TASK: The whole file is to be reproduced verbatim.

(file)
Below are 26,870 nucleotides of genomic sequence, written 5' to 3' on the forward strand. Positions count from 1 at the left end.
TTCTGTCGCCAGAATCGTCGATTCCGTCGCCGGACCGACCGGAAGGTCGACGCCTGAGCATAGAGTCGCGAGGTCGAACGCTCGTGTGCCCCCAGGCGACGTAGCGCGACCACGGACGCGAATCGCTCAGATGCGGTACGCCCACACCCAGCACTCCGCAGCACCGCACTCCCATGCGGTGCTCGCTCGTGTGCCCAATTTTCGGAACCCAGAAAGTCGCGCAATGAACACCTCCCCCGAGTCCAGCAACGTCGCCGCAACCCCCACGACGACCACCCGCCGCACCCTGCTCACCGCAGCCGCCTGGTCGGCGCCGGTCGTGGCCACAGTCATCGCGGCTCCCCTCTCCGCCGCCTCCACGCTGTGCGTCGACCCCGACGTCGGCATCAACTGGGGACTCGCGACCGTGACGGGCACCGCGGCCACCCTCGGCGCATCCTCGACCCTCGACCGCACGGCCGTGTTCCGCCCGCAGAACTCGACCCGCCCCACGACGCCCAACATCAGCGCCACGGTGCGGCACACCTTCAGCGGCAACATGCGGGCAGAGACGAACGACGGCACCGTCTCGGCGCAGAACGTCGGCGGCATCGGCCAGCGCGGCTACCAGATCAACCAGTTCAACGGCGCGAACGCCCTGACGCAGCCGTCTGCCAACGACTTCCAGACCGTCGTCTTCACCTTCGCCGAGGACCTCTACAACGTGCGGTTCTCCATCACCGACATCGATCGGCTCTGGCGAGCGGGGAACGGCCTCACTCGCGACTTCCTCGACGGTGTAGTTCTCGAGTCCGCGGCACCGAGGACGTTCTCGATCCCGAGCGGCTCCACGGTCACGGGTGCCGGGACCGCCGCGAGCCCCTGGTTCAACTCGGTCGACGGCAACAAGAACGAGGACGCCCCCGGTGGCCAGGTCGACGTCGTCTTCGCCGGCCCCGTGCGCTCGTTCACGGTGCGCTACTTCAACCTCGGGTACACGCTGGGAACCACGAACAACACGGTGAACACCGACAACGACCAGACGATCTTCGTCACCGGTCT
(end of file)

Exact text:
Below are 26,870 nucleotides of genomic sequence, written 5' to 3' on the forward strand. Positions count from 1 at the left end.
TTCTGTCGCCAGAATCGTCGATTCCGTCGCCGGACCGACCGGAAGGTCGACGCCTGAGCATAGAGTCGCGAGGTCGAACGCTCGTGTGCCCCCAGGCGACGTAGCGCGACCACGGACGCGAATCGCTCAGATGCGGTACGCCCACACCCAGCACTCCGCAGCACCGCACTCCCATGCGGTGCTCGCTCGTGTGCCCAATTTTCGGAACCCAGAAAGTCGCGCAATGAACACCTCCCCCGAGTCCAGCAACGTCGCCGCAACCCCCACGACGACCACCCGCCGCACCCTGCTCACCGCAGCCGCCTGGTCGGCGCCGGTCGTGGCCACAGTCATCGCGGCTCCCCTCTCCGCCGCCTCCACGCTGTGCGTCGACCCCGACGTCGGCATCAACTGGGGACTCGCGACCGTGACGGGCACCGCGGCCACCCTCGGCGCATCCTCGACCCTCGACCGCACGGCCGTGTTCCGCCCGCAGAACTCGACCCGCCCCACGACGCCCAACATCAGCGCCACGGTGCGGCACACCTTCAGCGGCAACATGCGGGCAGAGACGAACGACGGCACCGTCTCGGCGCAGAACGTCGGCGGCATCGGCCAGCGCGGCTACCAGATCAACCAGTTCAACGGCGCGAACGCCCTGACGCAGCCGTCTGCCAACGACTTCCAGACCGTCGTCTTCACCTTCGCCGAGGACCTCTACAACGTGCGGTTCTCCATCACCGACATCGATCGGCTCTGGCGAGCGGGGAACGGCCTCACTCGCGACTTCCTCGACGGTGTAGTTCTCGAGTCCGCGGCACCGAGGACGTTCTCGATCCCGAGCGGCTCCACGGTCACGGGTGCCGGGACCGCCGCGAGCCCCTGGTTCAACTCGGTCGACGGCAACAAGAACGAGGACGCCCCCGGTGGCCAGGTCGACGTCGTCTTCGCCGGCCCCGTGCGCTCGTTCACGGTGCGCTACTTCAACCTCGGGTACACGCTGGGAACCACGAACAACACGGTGAACACCGACAACGACCAGACGATCTTCGTCACCGGTCT